The cries of a frustrated reformer: Lindsay Tanner’s vexed history with the left

Lindsay Tanner has railed against his own party in a new book. AAP Image/Alan Porritt

Lindsay Tanner was one of a generation of Labor activists who came to political maturity in the 1980s. These were challenging years for the Australian left.

Labor’s 1983 victory set Australia apart from the right-wing ascendancy of Thatcher and Reagan but Labor confronted a largely conservative electorate: voters in the 80s strongly favoured tax reductions over increased social services expenditure.

The Labor Left was excluded from the early Hawke government. Tanner’s first major political intervention was the widely circulated 1985 manuscript “The Left in Crisis”, in which he pointed to the examples of Thatcherism, affluence and individualism as evidence that the left was in serious decline.

The left, Tanner argued, needed to develop policies that went beyond the “pressure group politics syndrome of promising everything without … saying who is going to pay”. In his call to realism Tanner spoke for a broader milieu among the industrial left, which he was shortly to join as a clerks’ union office-bearer. Some on the industrial left hoped the accord signed between the government and the ACTU could be a vehicle of socialist change. They believed workers in partnership with a Labor government would be able to participate in the control of an economic surplus enlarged by their wage restraint.

The turn towards fiscal austerity and microeconomic reform revealed that those who had placed hope in the Accord as a socialist vehicle were misguided. The demise of Soviet socialism and third-world developmentalist nationalism deprived the left of feasible economic alternatives. Tanner was deeply influenced by these shifts; Francis Fukuyama’s famous pronouncement in 1989 of the “end of history” would remain an abiding inspiration for him.

Even as socialist hopes evaporated in these years a new ALP Left, of which Tanner was a leading activist, won renewed influence. Brian Howe championed a modernised welfare state that would in combination with liberalised economy replace older models of economic regulation.

The left’s long defence of indigenous rights, marginalised by Bob Hawke, enjoyed a dramatic revival under Paul Keating. The Australian left (in this period largely within the ALP) was divided between traditionalists and modernisers.

Tanner and Julia Gillard were both modernisers. Yet Tanner’s style was distinct from that of Gillard, he was more attuned to the sentiments of the left; to the continuing yearning among many Labor activists for a politics beyond the routine grind of government. Tanner’s 1993 victory over Gillard for Labor endorsement in Melbourne demonstrated his appeal.

The 1990s were the decade in which the “old left” vision of the working class as a unified progressive subject passed from the mainstream of Australian politics. The shift to enterprise bargaining ended the corporatist project of the accord, which had been the left’s most sustained intervention in national politics. The rightward shift of workers at the 1996 federal election was deeply traumatic for many on the left.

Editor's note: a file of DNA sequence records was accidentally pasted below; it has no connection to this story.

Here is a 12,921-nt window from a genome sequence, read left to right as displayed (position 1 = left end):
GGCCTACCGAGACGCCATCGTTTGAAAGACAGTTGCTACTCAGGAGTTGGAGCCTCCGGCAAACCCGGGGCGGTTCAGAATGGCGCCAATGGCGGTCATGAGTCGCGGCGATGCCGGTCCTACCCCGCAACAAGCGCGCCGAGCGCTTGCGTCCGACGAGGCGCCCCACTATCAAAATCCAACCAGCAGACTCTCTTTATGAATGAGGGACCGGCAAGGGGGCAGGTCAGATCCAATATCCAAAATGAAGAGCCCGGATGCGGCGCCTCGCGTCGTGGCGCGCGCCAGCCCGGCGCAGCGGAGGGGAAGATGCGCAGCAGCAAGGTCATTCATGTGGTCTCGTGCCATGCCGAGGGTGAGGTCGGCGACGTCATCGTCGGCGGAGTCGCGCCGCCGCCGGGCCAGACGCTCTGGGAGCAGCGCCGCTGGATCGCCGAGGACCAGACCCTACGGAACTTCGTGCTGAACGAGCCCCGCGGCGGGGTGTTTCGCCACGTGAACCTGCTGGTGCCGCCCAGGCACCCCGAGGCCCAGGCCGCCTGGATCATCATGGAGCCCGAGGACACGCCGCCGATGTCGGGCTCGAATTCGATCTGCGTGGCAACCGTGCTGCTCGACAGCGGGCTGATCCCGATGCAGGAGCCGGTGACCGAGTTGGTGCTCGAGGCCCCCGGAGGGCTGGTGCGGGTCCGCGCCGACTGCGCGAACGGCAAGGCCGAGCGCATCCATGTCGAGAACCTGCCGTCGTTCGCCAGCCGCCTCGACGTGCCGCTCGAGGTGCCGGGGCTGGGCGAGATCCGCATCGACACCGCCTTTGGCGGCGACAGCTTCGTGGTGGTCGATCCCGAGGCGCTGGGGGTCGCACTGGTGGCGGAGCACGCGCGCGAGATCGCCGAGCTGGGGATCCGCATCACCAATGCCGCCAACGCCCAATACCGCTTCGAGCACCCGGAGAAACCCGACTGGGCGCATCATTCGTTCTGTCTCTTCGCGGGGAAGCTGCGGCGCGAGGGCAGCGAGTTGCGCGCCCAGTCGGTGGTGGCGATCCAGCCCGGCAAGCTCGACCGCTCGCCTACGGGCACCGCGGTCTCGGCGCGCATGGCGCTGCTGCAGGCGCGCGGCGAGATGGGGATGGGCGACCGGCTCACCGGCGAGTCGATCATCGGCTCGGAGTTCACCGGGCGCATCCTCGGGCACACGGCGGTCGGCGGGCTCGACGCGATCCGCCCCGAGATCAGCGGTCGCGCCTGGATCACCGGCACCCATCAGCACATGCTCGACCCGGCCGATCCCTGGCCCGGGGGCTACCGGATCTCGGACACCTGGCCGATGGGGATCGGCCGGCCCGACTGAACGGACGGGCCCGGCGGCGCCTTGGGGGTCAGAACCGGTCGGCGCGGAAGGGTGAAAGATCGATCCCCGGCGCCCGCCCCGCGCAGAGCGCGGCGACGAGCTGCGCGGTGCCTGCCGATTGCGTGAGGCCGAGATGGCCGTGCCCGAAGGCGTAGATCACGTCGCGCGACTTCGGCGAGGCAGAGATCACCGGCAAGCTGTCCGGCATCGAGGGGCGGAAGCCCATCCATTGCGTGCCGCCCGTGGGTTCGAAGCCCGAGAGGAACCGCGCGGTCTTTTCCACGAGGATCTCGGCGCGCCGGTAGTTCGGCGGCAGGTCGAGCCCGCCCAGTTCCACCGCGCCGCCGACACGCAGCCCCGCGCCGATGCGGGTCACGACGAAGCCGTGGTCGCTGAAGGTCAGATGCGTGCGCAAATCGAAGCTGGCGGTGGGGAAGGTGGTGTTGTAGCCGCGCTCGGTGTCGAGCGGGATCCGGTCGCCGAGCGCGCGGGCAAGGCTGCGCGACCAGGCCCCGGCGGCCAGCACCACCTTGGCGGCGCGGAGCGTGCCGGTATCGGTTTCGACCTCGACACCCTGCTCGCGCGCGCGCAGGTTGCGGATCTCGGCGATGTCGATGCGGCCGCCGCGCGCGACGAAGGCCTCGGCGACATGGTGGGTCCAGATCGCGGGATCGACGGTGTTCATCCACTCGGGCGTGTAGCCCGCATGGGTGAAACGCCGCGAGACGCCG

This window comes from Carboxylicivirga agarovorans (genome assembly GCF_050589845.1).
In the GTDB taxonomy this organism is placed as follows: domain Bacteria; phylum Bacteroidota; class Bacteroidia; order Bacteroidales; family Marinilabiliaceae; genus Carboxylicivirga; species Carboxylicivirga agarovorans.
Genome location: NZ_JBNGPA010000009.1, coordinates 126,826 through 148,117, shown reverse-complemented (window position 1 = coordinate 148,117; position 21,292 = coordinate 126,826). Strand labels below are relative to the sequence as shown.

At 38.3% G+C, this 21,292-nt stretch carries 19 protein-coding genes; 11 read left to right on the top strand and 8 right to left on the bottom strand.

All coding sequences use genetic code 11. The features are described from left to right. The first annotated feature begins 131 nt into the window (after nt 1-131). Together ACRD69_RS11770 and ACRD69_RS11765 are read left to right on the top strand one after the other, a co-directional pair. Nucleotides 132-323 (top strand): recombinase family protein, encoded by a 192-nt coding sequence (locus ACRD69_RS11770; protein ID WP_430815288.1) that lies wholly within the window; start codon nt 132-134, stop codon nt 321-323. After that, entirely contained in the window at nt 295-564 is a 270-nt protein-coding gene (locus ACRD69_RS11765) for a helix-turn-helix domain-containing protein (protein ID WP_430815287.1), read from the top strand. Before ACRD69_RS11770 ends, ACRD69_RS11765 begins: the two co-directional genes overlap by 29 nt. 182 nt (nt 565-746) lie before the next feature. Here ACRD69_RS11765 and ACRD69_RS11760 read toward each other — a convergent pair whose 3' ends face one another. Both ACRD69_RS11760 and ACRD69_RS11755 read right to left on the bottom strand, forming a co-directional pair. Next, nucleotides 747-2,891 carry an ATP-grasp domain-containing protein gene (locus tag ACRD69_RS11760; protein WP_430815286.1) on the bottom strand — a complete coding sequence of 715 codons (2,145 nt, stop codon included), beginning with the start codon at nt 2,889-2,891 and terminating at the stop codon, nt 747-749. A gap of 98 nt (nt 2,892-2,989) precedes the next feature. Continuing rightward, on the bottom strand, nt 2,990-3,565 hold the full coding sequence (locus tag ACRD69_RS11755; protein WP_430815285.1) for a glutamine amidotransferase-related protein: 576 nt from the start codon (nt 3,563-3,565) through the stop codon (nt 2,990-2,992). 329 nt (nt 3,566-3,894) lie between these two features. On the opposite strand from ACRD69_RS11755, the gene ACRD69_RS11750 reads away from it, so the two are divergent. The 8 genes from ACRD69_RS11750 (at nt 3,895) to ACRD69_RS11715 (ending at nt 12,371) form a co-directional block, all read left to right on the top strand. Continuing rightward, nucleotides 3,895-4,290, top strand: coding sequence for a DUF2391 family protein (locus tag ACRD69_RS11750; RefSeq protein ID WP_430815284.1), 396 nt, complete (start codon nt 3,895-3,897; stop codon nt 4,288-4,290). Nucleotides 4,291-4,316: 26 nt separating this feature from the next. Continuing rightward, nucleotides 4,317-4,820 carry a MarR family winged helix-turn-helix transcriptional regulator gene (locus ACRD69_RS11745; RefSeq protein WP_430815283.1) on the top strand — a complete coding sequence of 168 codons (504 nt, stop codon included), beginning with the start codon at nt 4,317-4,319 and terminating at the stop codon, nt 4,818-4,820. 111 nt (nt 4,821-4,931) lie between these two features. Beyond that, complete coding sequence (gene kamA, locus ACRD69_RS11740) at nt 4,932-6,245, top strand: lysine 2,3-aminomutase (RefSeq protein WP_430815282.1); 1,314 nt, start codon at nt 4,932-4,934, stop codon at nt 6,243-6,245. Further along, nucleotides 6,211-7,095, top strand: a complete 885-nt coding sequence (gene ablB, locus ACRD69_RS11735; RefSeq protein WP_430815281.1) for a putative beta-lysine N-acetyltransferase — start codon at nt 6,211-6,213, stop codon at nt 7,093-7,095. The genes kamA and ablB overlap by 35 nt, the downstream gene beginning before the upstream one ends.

After 1996, Howard’s rhetorical social conservatism provided a convenient negative rallying point for the Australian left. But the left struggled to distinguish its critique from the broader 1990s agenda of elite modernisation represented by such projects as the republic and Asian engagement.

In these years, Tanner emerged as the first champion of late “Keatingism”, a mood which by 2012 would dominate the thinking of much of the Australian centre-left older than forty. In the late 1990s, however, “Keatingism” was under challenge. Tanner was empathic that Labor eschew the populist criticism of economic liberalism championed by Pauline Hanson. Those sympathetic to an older traditionalist left disagreed and cast Tanner as an apologist for neo-liberalism.

Tanner rejected this claim but his alternative to the agenda of liberal modernisation was unclear, he flirted with a communitarian critique of capitalist individualism (apparent in his opposition to voluntary euthanasia), but most of all he championed the cause of Labor party reform.

This was a popular appeal on the left. It was congruent with an old Labor tradition of being suspicious of politicians and party elites, but it evaded the core problem. An ALP that reflected the values of its remaining activist membership on issues such as asylum seekers, indigenous rights and taxation might not be electorally successful. Party reform became the internal Labor equivalent of the republic debate; it substituted for the development of alternative policies.

Kevin Rudd appealed to traditional labour themes in the campaign against WorkChoices, but he also offered an alternative to Howard’s conservatism. For a time the late Keating formula seemed to have made a comeback.

Tanner as Finance minister stood at the centre of the government, along with Treasurer Wayne Swan, Rudd and Julia Gillard. He was in the fabled “Gang of Four”.

Yet in government Tanner was largely bypassed by Rudd’s commitment to a bold stimulus package to respond to the financial crisis. It was Rudd who articulated a more coherent critique of capitalism than Tanner.

And as Australia escaped the worst of the global crisis, Rudd’s attempt to revive social democracy ebbed. In the end, his own downfall mirrored Tanner’s marginalisation. Gillard and Swan cast themselves as champions of labourism, and of a working class seen through the prism of 1996: suburban, socially conservative and monocultural.

Tanner had imagined something different. And he still wants the world to listen.

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